A conversation with Doctor Phlox later on in the episode offers some insight, even if perhaps it is not the insight HE is offering that she gains wisdom from. The kindly doctor reminds her that this is a completely natural and normal reaction to seeing something so disturbing and offers up a description (although it seems rather tame, from what it seems had happened) of an experience he had when he was becoming adjusted to his profession, not long after he began. In one of his rather shining moments as not only a doctor, but also a friend, Phlox comforts her, and tells her that she “has nothing to be ashamed of.” While he says this, he offers her a viable alternative and asked if she had ever thought about teaching at the university. From there, Hoshi finds her fire for a second and gives a rather impassioned, albeit brief, monologue about herself, her years of extensive training, and how she was Archer’s first choice for the mission. By the end of this, I don’t think it was Doctor Phlox that she was trying to convince of this, I think she was trying to convince herself. She thinks of asking to go back to Earth, even goes as far as to tell Commander Tucker this. It’s a hard thing, to trust in your training, and your abilities, but then to fall victim to your fears and anxieties.
At the end of episode two, Hoshi had a victory and successfully communicated with an alien species without the assistance of the universal translator. You can almost feel her self-confidence go up, and you can see and hear the conversation turn around. After this, Hoshi is utilized a lot, as she is one of the most necessary members of the crew. To boldly go, you must be able to communicate, after all! But my favourite comparison for her level of character growth comes if we check back in at S1E13 “Sleeping Dogs“. T’Pol, Hoshi, and Malcolm board an alien ship, only to find out its Klingon, and become stuck there, when one of the Klingons on board turns out to be alive and makes off with their shuttlepod.
Hoshi has been holding up well, but in this episode, we can see just a couple of cracks around her edges again. She says, “I promised myself I wouldn’t do this”. Hoshi, my girl, that is a promise I make myself on a regular basis. In a rather candid conversation with T’Pol, she admits to her that sometimes she is jealous of T’Pol and wishes she could disregard her feelings and “bury them the way Vulcans do”. In a rare display, T’Pol helps Hoshi with her anxiety and feelings of tension while aboard the ship. Visualizations can be quite useful for managing anxiety, on Star Trek or off, and T’Pol uses one here that I quite like myself, visuals of waves. She helps her find her centre, and tells her that she is in command here, she is in control. At first, she resists a little, and she isn’t sure that it’s working, but after a moment, you can see her tension melt, and she releases a huge sigh of relief. She thanks T’Pol and the Subcommander replies that she will teach her how to do it by herself when they get back aboard their own ship.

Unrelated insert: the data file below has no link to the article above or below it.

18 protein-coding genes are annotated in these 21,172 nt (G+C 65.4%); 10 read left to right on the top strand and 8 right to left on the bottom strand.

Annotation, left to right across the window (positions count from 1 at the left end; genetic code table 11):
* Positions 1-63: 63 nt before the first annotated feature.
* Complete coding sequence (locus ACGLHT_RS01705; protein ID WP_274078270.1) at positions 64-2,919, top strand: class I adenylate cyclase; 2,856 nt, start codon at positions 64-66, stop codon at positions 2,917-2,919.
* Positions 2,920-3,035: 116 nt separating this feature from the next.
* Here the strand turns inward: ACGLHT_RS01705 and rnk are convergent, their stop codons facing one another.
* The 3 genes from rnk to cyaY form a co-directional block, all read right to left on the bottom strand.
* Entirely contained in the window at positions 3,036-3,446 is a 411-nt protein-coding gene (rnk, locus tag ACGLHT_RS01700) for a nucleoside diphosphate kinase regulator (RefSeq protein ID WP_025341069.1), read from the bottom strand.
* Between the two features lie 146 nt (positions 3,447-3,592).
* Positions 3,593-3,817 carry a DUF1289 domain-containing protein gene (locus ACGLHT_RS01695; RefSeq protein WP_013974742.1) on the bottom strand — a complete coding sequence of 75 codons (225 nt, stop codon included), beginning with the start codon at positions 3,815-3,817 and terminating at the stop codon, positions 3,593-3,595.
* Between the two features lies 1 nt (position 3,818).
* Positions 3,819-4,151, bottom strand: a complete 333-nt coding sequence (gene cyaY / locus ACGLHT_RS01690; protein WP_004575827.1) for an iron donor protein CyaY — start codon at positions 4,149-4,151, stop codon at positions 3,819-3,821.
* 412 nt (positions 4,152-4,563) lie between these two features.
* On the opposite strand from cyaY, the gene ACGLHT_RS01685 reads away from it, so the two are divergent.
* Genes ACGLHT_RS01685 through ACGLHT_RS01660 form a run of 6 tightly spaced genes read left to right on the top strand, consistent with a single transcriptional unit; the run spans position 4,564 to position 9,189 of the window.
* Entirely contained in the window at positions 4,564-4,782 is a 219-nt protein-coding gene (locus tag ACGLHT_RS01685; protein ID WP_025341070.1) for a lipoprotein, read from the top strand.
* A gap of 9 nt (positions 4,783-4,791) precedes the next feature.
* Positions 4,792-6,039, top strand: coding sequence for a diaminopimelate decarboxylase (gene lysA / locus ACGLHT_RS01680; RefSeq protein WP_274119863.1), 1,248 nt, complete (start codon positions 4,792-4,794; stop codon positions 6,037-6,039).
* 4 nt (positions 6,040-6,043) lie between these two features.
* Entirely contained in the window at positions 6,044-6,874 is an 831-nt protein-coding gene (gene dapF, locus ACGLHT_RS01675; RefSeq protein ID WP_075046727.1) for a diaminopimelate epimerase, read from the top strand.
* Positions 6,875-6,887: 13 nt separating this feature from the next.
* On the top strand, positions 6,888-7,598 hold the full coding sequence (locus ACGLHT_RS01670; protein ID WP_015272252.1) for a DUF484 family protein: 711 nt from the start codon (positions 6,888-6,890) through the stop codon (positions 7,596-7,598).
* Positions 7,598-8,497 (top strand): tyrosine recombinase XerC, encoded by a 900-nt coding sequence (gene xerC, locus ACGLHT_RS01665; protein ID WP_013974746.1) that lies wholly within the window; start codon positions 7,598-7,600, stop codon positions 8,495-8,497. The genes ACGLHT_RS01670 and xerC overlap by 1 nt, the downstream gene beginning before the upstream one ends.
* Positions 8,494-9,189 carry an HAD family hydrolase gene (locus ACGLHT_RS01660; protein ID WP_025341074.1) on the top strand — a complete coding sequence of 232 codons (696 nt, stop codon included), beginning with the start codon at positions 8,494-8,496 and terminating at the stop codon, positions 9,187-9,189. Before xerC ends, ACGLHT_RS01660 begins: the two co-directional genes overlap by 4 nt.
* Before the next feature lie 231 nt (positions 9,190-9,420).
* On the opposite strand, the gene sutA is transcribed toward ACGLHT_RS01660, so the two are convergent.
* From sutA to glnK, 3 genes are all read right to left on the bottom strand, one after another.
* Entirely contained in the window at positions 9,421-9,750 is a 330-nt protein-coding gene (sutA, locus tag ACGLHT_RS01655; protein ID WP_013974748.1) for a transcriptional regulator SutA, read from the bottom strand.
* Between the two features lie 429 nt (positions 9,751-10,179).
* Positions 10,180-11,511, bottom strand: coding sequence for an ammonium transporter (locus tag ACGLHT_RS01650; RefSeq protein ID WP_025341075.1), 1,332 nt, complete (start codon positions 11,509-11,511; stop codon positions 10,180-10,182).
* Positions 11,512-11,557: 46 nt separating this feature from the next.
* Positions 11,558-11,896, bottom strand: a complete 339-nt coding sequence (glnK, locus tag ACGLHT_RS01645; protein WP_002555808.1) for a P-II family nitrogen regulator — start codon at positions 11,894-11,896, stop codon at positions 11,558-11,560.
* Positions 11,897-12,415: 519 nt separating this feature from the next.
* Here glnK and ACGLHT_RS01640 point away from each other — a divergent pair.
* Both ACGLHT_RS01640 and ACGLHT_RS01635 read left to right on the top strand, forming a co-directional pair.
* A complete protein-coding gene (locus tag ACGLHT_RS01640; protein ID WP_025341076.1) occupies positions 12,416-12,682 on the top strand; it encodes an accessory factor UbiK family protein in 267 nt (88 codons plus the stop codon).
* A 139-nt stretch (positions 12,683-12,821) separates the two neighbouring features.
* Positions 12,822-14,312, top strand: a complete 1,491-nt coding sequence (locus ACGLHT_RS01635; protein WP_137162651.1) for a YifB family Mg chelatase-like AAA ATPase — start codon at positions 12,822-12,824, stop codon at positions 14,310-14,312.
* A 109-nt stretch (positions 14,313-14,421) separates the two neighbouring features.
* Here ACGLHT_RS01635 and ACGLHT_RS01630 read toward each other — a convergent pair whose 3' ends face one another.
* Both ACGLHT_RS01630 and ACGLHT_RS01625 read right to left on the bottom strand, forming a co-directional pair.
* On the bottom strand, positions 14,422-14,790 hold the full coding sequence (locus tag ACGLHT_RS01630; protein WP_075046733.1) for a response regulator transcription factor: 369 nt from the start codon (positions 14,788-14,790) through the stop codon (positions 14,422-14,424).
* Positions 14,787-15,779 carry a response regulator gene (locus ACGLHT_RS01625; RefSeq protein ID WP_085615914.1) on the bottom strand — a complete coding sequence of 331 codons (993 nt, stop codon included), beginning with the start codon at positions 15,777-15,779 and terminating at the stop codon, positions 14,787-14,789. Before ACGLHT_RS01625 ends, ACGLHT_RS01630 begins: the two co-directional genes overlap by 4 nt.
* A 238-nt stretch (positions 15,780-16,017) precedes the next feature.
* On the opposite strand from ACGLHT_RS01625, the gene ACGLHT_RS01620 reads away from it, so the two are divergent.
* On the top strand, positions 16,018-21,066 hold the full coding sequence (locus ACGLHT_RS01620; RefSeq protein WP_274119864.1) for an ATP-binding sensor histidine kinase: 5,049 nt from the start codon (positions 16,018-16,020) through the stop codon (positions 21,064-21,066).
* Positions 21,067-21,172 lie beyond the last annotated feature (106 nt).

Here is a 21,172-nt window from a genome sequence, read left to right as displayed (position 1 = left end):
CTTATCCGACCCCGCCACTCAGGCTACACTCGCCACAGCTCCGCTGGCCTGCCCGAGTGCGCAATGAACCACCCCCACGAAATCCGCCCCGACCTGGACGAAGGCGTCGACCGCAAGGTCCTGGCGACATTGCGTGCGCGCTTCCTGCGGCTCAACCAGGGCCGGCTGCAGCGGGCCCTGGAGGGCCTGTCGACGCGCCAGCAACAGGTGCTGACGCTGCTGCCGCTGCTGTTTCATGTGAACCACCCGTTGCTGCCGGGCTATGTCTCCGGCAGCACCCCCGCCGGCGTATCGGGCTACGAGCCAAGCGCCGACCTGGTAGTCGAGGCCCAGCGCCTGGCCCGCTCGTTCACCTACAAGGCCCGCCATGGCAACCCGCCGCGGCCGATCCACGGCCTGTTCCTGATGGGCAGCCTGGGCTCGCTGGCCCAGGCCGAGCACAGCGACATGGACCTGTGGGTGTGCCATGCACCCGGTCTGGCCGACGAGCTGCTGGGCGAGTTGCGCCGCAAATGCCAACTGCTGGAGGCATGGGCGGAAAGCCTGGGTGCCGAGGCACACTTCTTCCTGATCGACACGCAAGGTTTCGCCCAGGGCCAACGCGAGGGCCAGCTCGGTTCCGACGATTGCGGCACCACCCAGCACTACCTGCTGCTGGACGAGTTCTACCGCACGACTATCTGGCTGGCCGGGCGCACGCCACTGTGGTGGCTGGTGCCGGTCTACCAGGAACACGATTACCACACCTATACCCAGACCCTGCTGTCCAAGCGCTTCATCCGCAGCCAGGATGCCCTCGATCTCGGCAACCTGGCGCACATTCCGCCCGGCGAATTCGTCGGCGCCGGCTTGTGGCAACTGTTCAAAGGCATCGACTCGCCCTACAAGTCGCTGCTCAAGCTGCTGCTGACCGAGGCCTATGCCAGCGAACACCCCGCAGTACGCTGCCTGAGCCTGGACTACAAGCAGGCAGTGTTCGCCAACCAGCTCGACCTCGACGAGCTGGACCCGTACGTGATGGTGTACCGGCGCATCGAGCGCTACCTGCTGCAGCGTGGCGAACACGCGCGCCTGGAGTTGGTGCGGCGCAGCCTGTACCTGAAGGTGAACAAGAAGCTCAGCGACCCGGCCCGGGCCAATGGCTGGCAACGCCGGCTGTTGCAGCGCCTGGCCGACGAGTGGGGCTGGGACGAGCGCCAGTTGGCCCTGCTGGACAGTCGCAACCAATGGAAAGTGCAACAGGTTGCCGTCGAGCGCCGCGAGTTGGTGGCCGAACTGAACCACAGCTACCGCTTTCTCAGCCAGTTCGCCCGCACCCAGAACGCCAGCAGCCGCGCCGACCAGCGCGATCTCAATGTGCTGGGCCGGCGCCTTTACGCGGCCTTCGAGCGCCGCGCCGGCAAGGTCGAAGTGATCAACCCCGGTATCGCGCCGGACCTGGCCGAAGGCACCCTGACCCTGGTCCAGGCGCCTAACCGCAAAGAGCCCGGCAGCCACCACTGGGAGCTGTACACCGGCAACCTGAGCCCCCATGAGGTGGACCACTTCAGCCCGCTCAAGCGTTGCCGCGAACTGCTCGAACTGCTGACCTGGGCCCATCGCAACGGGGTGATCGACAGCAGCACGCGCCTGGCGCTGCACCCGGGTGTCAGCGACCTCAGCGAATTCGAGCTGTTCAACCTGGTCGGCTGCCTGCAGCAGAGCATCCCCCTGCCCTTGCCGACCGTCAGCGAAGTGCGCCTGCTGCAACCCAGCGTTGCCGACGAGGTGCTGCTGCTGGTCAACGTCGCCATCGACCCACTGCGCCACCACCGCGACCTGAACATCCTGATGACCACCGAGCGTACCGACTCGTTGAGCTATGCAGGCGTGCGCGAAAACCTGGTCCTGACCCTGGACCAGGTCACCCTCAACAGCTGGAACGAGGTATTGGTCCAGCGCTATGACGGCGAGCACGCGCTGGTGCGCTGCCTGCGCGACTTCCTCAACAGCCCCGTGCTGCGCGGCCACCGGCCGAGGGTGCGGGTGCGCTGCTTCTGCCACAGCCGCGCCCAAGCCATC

In the denouement of this episode is where we see my favourite example of how Hoshi has overcome some of her fears. T’Pol, Sato, and Reed are madly trying to find a way off the disabled Klingon vessel, and not having much luck. With Archer and the runaway Klingon on a shuttlepod, also trying to find a way to get the ship operational again, the trio is firing and detonating torpedoes, trying to save the ship from sinking and being crushed in the atmosphere of the gas giant. The hull of the alien ship is already almost ready to collapse, and they must time the detonations just right so that they don’t blow themselves up in their attempt to make it out. As they run out of torpedoes, Hoshi suggests that the next round, they use both more firepower and a closer distance to use a bigger shockwave and propel the sinking ship farther up into the atmosphere. Lt. Reed knows this is a huge risk, and says as much, but then Hoshi delivers the iconic “Look, I didn’t come all the way out here to get crushed in the atmosphere of some anonymous gas giant”, and she loads the torpedoes.
That moment (S1E13) is when I knew that Hoshi was really coming into her own, finding herself. Sometimes, all it takes is a big change to make you unsure of yourself. So much so, that you aren’t sure of your skills anymore. Anxiety is never, ever the same for anyone, but I found comfort and reassurance in this aspect of the character Hoshi Sato. It was amazing to see someone kind of like myself, in Starfleet. It tells me that even if I think I couldn’t do those things (fictional as they might be) to never let yourself stop YOURSELF from following your dreams. It really is true, what people say sometimes- you truly can be your own greatest enemy. In Hoshi Sato, I saw hope that one day I might learn to deal with the trials I have been given better than I can right now. She taught me to stay fierce, keep trying, and never give up.
Anything is possible.
Written By – Brooke Perez – Aka StarfleetQueen. You can find Brooke on Twitter @StarfleetQueen1